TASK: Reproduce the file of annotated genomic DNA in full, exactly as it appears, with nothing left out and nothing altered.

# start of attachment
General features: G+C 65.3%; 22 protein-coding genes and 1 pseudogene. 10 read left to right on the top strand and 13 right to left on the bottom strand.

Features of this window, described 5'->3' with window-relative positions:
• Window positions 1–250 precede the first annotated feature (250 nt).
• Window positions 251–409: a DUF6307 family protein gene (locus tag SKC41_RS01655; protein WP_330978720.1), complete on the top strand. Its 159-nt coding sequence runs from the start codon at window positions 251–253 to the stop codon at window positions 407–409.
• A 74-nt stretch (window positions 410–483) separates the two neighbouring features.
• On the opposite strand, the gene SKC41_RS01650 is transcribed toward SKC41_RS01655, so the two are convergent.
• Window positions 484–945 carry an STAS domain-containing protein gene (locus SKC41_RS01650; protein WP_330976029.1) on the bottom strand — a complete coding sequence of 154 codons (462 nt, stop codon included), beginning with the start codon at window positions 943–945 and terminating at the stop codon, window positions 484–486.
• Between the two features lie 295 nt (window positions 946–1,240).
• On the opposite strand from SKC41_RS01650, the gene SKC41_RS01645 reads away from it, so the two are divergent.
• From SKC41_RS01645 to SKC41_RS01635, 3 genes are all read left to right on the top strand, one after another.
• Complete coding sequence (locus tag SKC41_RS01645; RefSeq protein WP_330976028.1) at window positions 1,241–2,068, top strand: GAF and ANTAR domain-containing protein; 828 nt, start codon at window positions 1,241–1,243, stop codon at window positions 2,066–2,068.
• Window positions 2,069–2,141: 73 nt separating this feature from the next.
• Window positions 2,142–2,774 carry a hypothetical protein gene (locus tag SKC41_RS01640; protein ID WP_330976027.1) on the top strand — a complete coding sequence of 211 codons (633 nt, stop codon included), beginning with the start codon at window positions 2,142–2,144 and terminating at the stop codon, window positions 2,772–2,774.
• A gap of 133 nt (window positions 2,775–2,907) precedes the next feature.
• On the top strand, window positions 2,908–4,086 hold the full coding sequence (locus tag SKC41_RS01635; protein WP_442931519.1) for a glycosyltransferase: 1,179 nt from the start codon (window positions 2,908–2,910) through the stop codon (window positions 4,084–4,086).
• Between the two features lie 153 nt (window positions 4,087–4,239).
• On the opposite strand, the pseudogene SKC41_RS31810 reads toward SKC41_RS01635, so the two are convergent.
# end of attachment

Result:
General features: G+C 65.3%; 22 protein-coding genes and 1 pseudogene. 10 read left to right on the top strand and 13 right to left on the bottom strand.

Features of this window, described 5'->3' with window-relative positions:
• Window positions 1–250 precede the first annotated feature (250 nt).
• Window positions 251–409: a DUF6307 family protein gene (locus tag SKC41_RS01655; protein WP_330978720.1), complete on the top strand. Its 159-nt coding sequence runs from the start codon at window positions 251–253 to the stop codon at window positions 407–409.
• A 74-nt stretch (window positions 410–483) separates the two neighbouring features.
• On the opposite strand, the gene SKC41_RS01650 is transcribed toward SKC41_RS01655, so the two are convergent.
• Window positions 484–945 carry an STAS domain-containing protein gene (locus SKC41_RS01650; protein WP_330976029.1) on the bottom strand — a complete coding sequence of 154 codons (462 nt, stop codon included), beginning with the start codon at window positions 943–945 and terminating at the stop codon, window positions 484–486.
• Between the two features lie 295 nt (window positions 946–1,240).
• On the opposite strand from SKC41_RS01650, the gene SKC41_RS01645 reads away from it, so the two are divergent.
• From SKC41_RS01645 to SKC41_RS01635, 3 genes are all read left to right on the top strand, one after another.
• Complete coding sequence (locus tag SKC41_RS01645; RefSeq protein WP_330976028.1) at window positions 1,241–2,068, top strand: GAF and ANTAR domain-containing protein; 828 nt, start codon at window positions 1,241–1,243, stop codon at window positions 2,066–2,068.
• Window positions 2,069–2,141: 73 nt separating this feature from the next.
• Window positions 2,142–2,774 carry a hypothetical protein gene (locus tag SKC41_RS01640; protein ID WP_330976027.1) on the top strand — a complete coding sequence of 211 codons (633 nt, stop codon included), beginning with the start codon at window positions 2,142–2,144 and terminating at the stop codon, window positions 2,772–2,774.
• A gap of 133 nt (window positions 2,775–2,907) precedes the next feature.
• On the top strand, window positions 2,908–4,086 hold the full coding sequence (locus tag SKC41_RS01635; protein WP_442931519.1) for a glycosyltransferase: 1,179 nt from the start codon (window positions 2,908–2,910) through the stop codon (window positions 4,084–4,086).
• Between the two features lie 153 nt (window positions 4,087–4,239).
• On the opposite strand, the pseudogene SKC41_RS31810 reads toward SKC41_RS01635, so the two are convergent.